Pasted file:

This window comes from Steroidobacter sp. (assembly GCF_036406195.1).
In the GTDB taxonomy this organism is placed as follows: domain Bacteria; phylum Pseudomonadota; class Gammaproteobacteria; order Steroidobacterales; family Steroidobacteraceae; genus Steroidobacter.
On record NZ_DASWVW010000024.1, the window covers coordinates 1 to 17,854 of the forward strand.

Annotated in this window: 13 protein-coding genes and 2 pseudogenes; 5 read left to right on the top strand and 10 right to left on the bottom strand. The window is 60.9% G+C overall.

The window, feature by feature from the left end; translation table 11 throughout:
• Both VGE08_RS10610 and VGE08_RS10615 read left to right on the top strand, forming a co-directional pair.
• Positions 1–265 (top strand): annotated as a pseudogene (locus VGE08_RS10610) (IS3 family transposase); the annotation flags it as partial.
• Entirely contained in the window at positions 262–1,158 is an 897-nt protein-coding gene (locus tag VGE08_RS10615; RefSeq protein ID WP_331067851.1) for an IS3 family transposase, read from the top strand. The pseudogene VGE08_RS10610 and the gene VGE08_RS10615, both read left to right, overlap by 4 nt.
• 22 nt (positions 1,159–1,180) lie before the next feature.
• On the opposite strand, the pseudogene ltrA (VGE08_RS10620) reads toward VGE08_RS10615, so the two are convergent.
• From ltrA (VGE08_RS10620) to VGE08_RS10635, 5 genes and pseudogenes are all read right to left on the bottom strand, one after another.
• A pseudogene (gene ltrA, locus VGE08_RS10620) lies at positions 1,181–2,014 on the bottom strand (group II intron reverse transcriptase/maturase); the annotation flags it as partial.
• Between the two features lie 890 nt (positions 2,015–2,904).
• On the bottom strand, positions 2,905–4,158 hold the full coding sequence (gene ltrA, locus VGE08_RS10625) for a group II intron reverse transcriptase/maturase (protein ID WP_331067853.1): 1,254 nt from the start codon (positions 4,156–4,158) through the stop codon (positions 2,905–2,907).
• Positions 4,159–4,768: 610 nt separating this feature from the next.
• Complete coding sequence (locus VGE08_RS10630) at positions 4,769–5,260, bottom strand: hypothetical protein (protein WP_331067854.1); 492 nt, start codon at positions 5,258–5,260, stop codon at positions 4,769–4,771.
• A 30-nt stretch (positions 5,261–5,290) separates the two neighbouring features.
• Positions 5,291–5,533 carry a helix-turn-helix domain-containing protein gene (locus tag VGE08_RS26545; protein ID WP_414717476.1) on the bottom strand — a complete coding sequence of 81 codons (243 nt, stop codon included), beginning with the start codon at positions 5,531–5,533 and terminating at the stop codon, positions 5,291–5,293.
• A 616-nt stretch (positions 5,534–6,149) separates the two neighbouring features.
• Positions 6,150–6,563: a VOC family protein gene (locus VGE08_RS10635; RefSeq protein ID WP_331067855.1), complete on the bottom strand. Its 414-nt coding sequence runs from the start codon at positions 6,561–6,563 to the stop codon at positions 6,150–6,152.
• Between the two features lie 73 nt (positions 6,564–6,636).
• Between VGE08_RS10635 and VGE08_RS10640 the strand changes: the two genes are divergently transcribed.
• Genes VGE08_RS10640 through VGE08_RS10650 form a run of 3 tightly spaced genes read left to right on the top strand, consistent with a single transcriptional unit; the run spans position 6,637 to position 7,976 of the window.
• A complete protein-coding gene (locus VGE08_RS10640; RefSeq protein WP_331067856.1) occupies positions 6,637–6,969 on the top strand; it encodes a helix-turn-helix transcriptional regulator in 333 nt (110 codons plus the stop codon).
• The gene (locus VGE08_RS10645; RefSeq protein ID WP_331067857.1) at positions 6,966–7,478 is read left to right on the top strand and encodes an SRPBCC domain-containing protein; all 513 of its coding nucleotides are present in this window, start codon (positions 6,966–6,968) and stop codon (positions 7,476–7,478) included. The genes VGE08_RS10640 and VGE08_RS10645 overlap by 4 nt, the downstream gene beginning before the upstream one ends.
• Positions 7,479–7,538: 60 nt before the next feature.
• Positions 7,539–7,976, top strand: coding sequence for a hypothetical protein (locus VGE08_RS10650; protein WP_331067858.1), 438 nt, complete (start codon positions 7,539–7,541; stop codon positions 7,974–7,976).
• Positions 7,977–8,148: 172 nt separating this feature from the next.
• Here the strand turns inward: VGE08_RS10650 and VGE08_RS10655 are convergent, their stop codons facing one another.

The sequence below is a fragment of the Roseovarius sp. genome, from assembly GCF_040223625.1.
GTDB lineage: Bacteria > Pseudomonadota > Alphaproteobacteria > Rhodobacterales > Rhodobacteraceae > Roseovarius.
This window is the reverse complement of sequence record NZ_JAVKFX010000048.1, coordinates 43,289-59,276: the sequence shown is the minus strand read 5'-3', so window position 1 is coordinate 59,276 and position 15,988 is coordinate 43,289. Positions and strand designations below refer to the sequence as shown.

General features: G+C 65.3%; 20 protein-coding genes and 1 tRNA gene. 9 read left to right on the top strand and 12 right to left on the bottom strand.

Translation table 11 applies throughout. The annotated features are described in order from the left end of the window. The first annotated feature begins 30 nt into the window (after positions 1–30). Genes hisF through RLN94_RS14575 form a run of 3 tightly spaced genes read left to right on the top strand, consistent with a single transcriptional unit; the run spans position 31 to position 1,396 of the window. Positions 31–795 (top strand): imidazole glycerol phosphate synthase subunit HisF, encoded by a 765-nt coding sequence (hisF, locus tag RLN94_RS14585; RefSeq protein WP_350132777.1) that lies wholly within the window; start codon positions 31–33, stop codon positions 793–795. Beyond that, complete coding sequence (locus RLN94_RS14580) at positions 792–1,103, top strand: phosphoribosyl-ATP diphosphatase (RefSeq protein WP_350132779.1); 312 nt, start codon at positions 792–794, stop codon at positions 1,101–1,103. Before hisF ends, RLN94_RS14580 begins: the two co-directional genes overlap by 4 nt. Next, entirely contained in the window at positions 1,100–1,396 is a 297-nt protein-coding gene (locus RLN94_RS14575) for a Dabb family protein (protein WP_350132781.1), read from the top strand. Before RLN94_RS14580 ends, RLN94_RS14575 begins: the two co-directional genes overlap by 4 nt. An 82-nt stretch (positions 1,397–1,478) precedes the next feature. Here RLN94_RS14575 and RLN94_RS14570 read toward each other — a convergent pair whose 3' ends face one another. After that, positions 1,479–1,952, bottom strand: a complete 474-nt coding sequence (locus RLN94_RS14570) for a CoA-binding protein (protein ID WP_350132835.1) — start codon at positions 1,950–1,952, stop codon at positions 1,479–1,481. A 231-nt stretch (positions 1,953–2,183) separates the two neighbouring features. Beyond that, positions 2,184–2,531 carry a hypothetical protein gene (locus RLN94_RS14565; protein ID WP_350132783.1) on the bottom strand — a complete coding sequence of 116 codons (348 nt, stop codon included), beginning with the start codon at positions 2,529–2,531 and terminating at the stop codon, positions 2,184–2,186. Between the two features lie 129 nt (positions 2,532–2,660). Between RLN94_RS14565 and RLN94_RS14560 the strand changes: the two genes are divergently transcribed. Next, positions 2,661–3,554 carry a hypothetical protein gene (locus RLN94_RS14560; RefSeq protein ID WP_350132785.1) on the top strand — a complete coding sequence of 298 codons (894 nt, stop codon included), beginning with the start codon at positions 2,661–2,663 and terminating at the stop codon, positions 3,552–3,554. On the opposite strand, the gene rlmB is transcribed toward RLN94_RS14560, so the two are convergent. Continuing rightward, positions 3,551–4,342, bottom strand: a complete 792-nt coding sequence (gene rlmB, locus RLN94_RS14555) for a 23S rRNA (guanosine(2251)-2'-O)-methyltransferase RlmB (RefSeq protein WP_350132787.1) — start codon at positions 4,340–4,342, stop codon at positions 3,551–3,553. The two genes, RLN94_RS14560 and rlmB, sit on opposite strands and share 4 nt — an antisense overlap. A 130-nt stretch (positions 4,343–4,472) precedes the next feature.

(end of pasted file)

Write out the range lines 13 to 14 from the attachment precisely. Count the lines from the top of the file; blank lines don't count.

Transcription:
• Between the two features lie 890 nt (positions 2,015–2,904).
• On the bottom strand, positions 2,905–4,158 hold the full coding sequence (gene ltrA, locus VGE08_RS10625) for a group II intron reverse transcriptase/maturase (protein ID WP_331067853.1): 1,254 nt from the start codon (positions 4,156–4,158) through the stop codon (positions 2,905–2,907).